China's green bond issuance in the April-to-June period rose to its highest point in almost two years as the world's biggest polluter pushes ahead with plans to cut emissions, with the goal to become carbon neutral by 2060.
Chinese companies sold $18.1 billion of green bonds in the three months ended June 30, the highest since the third quarter of 2019, when the volume was $18.7 billion, according to U.K.-based green bonds tracking agency Climate Bonds Initiative. A total of $35.8 billion of green bonds were sold in the first half of 2021, more than 60% of the record $56.3 billion issued in 2019. That potentially sets China for a new high in green bond sales this year.
"Given the expanding size of its production output and of its internal market, China will have a key, major role to play in the environmental transition [that] most developed countries are now trying to drive and all investors perfectly understand this," said Bertrand Rocher, Paris-based senior credit analyst and portfolio manager at Mirova, a sustainable investment management company affiliated with Natixis Investment Managers.
However, only about 53% of the green debt issued in the second quarter met international standards, versus around 55% in the previous three months. China allows companies to also sell bonds that align with its local definitions, such as allocating up to 50% of proceeds to general corporate purposes instead of designated green assets.
Excluding bonds aligned only with the local definition, China was the world's third-largest issuer of green bonds in the second quarter after Germany and the U.S., according to data from Climate Bonds Initiative.
"China is focused on advancing its domestic climate agenda and this includes preparing its domestic capital markets to play a role in financing the country's net-zero transformation," Paul Lukaszewski, head of corporate debt, Asia and Australia at Aberdeen Standard Investments, said in an email to S&P Global Market Intelligence. "We would expect to see continued rise in domestic green bond issuance within China, given the breadth and scale of the challenge and financing needed for China to transition to a net-zero model."
President Xi Jinping in April reaffirmed the country's goal to reduce greenhouse gas emissions to net-zero by 2060. China has pledged to have its carbon emissions peak by 2030 as a part of its commitments under the 2016 Paris Agreement on climate change. Europe is aiming to become the first continent to become carbon neutral by 2050 under its "Fit for 55" emissions reduction plan announced on July 14. Other major economies, including the U.S. and Japan, are also pushing ahead with their climate goals.
"We believe China will continue its process of bringing its domestic green bond framework to more closely align with international frameworks," Lukaszewski said. "But in the interim, as domestic Chinese green issuance picks up in response to the government net-zero target, we think it is likely that non-aligned issuance will remain a meaningful part of the global green bond market," he said.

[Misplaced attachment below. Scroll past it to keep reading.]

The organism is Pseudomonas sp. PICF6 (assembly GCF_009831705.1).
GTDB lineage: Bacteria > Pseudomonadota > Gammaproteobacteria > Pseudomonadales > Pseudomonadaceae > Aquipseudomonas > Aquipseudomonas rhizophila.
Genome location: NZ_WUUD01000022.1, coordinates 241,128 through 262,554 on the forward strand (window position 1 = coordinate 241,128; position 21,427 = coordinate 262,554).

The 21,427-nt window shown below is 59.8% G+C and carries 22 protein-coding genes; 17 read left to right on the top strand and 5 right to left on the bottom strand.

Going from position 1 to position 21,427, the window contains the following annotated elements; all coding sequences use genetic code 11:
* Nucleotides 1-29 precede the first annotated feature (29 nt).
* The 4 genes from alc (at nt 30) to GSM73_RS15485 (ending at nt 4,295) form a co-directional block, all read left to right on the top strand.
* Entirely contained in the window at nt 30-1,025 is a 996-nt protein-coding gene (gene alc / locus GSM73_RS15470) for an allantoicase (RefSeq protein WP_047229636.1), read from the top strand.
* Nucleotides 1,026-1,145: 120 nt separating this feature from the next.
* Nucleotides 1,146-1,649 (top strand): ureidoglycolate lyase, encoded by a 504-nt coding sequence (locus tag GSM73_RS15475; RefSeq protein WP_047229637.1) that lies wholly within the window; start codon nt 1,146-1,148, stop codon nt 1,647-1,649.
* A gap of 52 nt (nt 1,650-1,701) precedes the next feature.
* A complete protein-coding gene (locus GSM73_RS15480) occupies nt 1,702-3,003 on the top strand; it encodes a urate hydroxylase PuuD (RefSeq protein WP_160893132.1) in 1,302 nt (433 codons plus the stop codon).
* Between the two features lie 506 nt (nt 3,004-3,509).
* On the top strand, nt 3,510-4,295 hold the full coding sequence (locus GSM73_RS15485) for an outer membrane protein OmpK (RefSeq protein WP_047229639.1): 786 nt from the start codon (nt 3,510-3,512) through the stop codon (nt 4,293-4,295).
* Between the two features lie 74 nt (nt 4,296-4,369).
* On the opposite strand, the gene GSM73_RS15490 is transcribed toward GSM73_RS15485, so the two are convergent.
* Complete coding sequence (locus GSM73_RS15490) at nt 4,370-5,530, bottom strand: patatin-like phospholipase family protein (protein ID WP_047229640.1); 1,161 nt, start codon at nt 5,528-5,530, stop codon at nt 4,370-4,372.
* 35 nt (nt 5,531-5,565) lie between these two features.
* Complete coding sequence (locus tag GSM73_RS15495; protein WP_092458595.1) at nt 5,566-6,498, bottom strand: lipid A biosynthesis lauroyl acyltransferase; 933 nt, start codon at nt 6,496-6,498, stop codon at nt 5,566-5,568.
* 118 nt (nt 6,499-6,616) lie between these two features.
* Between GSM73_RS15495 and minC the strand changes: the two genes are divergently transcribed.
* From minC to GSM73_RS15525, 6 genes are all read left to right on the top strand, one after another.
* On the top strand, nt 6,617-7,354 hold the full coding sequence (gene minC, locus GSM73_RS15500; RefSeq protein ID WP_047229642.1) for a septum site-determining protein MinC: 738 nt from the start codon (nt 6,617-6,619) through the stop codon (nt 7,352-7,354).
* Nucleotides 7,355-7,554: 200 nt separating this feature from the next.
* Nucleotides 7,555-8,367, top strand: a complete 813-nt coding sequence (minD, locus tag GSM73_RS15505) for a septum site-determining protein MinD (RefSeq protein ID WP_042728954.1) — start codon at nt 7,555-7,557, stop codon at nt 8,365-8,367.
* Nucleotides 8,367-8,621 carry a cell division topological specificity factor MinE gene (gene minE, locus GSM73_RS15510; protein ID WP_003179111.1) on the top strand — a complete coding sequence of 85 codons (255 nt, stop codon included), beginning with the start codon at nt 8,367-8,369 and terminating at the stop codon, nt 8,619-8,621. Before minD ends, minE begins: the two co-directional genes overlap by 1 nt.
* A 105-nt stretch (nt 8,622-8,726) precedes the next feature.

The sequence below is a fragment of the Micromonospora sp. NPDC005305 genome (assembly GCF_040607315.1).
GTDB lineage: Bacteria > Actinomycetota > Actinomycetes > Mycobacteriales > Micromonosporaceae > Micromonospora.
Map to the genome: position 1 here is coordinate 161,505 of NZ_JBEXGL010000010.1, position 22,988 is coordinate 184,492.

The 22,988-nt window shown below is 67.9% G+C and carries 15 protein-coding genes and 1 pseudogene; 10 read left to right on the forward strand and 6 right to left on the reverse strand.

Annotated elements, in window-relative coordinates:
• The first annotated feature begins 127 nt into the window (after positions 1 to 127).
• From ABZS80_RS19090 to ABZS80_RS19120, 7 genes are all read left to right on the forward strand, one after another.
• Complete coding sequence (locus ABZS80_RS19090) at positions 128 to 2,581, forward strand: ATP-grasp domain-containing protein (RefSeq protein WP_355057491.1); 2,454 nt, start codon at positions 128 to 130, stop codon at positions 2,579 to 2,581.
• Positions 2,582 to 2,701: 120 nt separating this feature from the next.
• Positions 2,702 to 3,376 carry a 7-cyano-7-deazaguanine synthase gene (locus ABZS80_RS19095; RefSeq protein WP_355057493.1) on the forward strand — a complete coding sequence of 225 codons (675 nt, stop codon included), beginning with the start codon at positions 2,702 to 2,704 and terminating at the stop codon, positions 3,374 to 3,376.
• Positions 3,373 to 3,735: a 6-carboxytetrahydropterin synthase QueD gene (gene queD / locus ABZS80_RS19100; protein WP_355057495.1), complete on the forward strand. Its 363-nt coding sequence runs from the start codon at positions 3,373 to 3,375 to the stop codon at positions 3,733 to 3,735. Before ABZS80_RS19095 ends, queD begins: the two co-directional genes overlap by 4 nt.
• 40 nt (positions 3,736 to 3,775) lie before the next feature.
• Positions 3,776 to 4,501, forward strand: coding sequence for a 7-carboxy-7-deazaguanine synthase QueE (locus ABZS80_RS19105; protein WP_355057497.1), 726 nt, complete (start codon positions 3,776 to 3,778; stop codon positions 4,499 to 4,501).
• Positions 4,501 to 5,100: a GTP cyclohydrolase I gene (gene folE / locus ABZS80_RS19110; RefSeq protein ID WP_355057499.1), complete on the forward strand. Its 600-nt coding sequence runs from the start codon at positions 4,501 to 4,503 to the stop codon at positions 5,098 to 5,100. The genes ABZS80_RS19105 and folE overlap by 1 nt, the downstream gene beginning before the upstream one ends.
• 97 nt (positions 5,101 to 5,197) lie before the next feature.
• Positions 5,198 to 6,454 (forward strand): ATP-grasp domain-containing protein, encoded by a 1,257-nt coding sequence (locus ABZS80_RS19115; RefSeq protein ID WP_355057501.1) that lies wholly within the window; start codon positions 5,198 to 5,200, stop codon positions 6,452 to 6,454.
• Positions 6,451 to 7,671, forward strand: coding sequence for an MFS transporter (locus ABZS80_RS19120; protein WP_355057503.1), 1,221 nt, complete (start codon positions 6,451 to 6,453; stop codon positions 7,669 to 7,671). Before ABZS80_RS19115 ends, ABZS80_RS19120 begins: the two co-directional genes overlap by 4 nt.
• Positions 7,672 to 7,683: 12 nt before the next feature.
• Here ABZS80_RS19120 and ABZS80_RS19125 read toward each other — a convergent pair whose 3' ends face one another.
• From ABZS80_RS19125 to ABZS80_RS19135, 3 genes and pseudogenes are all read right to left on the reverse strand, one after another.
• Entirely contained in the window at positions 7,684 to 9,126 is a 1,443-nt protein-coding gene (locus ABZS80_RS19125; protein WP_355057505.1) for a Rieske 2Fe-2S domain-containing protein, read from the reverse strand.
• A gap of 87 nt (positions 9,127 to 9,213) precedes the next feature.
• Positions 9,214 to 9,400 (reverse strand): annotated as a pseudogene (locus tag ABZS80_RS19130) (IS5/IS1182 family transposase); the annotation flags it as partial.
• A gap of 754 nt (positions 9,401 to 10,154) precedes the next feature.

Tamami Ota, a senior researcher at Daiwa Institute of Research expects the mix between bonds that meet local and international standards to remain almost on par for years to come.
While financial institutions are usually a big driver for green bond issuance, more nonfinancial companies have issued green debt so far this year. About 59% of the green bonds were issued by nonfinancial companies in the first half of 2021, compared with roughly 26% for the full year 2020.
"One reason could be the Chinese government's net-zero ambition. A sizable amount of green bonds came from the transport sector," said Christina Ng, a researcher at the Institute for Energy Economics and Financial Analysis, or IEEFA.
Companies, mostly Chinese power utilities that plan to increase their renewable energy capacity, have sold more than $10 billion of carbon-neutral bonds since February 2021, Ng said.
China has taken steps to align its green bond issuance standards with the global market. For example, clean coal projects such as coal washing and carbon capture no longer qualify for green bond financing. But significant gaps between local and international standards remain.
Those gaps can narrow the investor base for China's green bond market, said Ricco Zhang, senior director at the International Capital Market Association, a trade association for capital market participants. While many Chinese norms now match international standards, the lack of a full alignment "will push away" some international investors, Zhang noted.
Even with a strong supply, Chinese investors may be less enthusiastic than their international peers toward green debt. "There is no green designated fund, and investors don't have a mandate in their hand to invest in green assets only," Zhang said.
The "ideal situation" would be to get international investors to invest more in China's green bond market, Zhang added. "But unfortunately, because the standards are not aligned, particularly the enterprise green bonds, that's not something the international investors feel comfortable to get into. So, there is just a gap."